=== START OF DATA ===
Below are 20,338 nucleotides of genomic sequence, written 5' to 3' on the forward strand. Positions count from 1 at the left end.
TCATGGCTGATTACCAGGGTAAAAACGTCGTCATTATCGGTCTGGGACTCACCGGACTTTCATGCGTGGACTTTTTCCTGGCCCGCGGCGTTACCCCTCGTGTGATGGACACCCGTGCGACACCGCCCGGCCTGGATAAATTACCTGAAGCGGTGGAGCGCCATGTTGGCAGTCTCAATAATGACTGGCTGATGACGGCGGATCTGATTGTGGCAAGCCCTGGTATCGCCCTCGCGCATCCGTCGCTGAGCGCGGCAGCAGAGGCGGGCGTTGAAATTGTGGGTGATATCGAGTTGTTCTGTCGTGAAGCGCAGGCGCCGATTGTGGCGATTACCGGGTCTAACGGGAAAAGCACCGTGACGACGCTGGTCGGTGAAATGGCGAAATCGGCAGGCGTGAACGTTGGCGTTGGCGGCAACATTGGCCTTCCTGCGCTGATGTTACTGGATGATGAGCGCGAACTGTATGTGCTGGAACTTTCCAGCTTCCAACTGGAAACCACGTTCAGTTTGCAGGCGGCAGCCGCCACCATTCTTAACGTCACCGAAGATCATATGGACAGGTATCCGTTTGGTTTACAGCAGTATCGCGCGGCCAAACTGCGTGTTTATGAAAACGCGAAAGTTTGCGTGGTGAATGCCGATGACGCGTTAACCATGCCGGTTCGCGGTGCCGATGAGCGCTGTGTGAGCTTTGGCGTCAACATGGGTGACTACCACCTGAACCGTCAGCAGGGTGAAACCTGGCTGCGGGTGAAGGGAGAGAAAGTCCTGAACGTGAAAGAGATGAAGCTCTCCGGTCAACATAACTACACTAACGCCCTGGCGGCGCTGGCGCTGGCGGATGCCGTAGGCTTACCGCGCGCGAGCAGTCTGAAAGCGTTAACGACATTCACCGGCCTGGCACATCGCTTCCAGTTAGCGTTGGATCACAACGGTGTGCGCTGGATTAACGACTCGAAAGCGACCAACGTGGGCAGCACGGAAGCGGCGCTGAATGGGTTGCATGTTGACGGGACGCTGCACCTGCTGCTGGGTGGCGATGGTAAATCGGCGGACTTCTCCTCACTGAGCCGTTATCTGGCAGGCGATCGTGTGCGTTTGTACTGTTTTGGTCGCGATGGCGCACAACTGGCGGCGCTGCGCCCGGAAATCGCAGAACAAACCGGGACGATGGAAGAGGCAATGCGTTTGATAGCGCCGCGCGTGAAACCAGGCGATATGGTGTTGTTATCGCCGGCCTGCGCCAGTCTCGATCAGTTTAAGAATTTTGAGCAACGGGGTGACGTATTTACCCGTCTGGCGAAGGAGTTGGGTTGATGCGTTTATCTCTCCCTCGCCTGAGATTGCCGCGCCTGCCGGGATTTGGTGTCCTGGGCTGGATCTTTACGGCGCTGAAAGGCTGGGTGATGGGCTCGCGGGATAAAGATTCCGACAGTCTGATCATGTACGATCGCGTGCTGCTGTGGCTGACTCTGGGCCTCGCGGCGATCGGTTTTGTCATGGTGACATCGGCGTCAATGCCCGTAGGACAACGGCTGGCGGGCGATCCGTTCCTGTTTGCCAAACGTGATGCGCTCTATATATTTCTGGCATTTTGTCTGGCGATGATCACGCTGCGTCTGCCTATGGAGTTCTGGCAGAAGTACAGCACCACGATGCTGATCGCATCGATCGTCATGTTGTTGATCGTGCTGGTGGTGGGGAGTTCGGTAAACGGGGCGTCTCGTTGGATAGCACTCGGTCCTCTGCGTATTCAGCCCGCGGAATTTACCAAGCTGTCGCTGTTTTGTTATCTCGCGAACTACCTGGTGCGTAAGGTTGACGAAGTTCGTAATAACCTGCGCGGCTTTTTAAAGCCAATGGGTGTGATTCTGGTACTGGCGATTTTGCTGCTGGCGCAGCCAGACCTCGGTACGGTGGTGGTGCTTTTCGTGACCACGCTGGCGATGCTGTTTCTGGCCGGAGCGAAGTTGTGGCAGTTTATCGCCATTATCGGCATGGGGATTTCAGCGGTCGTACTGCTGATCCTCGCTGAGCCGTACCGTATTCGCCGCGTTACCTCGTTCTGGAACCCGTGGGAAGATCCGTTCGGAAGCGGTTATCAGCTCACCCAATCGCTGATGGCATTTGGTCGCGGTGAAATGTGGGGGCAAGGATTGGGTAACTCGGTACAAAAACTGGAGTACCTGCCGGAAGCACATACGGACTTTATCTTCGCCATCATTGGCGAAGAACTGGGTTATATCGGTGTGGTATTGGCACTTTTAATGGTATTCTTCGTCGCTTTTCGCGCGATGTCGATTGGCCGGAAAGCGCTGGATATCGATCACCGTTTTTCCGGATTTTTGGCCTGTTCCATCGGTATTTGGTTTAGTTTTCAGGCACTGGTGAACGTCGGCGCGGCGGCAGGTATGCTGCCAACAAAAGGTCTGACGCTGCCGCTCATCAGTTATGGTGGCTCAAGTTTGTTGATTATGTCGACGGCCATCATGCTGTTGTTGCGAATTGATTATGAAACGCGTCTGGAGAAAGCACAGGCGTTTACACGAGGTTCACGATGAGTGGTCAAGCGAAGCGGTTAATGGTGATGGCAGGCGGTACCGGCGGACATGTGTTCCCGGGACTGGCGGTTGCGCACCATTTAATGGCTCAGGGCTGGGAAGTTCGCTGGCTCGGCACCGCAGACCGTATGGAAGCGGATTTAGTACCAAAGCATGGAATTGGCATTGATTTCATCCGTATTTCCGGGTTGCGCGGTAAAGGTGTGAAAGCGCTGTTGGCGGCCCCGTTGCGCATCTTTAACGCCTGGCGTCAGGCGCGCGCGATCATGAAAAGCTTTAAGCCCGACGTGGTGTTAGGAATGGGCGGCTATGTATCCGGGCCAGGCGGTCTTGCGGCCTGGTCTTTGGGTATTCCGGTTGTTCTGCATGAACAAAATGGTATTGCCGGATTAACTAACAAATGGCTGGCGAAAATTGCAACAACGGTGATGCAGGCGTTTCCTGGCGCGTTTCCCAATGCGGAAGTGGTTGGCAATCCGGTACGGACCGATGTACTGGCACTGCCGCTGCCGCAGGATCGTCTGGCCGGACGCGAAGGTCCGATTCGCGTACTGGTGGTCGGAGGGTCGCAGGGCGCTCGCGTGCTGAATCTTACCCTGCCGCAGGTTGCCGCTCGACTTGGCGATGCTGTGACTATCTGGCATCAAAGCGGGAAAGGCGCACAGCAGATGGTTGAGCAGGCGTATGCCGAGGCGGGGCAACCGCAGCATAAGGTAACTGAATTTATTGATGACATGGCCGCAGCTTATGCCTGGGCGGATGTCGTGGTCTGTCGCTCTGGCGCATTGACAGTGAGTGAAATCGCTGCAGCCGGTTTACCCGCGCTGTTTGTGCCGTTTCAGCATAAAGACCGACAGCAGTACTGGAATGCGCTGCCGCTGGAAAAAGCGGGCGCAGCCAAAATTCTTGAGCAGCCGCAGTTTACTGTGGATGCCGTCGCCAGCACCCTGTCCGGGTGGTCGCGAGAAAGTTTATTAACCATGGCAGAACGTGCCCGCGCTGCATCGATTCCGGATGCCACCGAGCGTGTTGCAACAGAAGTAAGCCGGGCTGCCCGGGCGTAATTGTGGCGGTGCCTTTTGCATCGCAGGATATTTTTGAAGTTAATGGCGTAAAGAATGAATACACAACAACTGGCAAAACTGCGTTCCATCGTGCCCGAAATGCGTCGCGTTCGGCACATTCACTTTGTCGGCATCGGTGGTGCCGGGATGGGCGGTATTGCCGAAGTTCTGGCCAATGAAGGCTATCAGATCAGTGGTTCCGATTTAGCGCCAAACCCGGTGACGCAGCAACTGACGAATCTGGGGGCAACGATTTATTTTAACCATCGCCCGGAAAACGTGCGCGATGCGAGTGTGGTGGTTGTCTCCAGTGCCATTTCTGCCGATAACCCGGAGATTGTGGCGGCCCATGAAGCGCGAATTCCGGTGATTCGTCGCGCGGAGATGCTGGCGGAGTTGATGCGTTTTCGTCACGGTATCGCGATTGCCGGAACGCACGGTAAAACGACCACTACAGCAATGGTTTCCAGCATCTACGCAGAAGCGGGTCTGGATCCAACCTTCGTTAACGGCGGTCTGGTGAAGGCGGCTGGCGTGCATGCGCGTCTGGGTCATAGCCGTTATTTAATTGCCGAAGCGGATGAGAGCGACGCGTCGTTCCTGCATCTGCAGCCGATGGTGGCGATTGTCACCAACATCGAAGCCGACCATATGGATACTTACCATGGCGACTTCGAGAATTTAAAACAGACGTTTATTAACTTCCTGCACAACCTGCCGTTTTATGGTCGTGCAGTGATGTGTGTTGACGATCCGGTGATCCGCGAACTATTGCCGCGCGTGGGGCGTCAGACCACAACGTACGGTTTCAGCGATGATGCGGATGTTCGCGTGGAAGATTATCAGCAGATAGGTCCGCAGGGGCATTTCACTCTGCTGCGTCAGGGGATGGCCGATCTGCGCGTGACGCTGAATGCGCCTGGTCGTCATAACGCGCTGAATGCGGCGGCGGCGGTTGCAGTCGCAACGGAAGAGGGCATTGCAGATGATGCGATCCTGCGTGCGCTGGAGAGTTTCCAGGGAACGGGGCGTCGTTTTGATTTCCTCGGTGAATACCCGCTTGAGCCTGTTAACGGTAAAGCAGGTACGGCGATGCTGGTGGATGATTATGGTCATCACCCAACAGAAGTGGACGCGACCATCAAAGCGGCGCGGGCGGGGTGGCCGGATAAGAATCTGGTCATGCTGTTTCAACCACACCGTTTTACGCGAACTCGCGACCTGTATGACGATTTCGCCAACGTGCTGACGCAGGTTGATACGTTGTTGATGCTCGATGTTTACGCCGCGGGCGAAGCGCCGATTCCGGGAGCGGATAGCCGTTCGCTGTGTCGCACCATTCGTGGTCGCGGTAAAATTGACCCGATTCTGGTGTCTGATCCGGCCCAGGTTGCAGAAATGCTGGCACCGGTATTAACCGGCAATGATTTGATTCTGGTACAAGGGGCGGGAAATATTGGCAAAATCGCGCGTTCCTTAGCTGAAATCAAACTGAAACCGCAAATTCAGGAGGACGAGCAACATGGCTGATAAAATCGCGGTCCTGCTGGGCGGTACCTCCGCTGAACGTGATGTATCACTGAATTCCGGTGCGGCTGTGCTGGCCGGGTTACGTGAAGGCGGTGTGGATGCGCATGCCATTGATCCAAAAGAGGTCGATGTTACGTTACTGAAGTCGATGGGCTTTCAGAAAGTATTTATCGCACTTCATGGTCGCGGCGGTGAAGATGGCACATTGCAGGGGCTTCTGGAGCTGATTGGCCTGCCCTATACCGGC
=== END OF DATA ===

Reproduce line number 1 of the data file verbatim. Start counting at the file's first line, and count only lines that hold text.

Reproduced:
Below are 20,338 nucleotides of genomic sequence, written 5' to 3' on the forward strand. Positions count from 1 at the left end.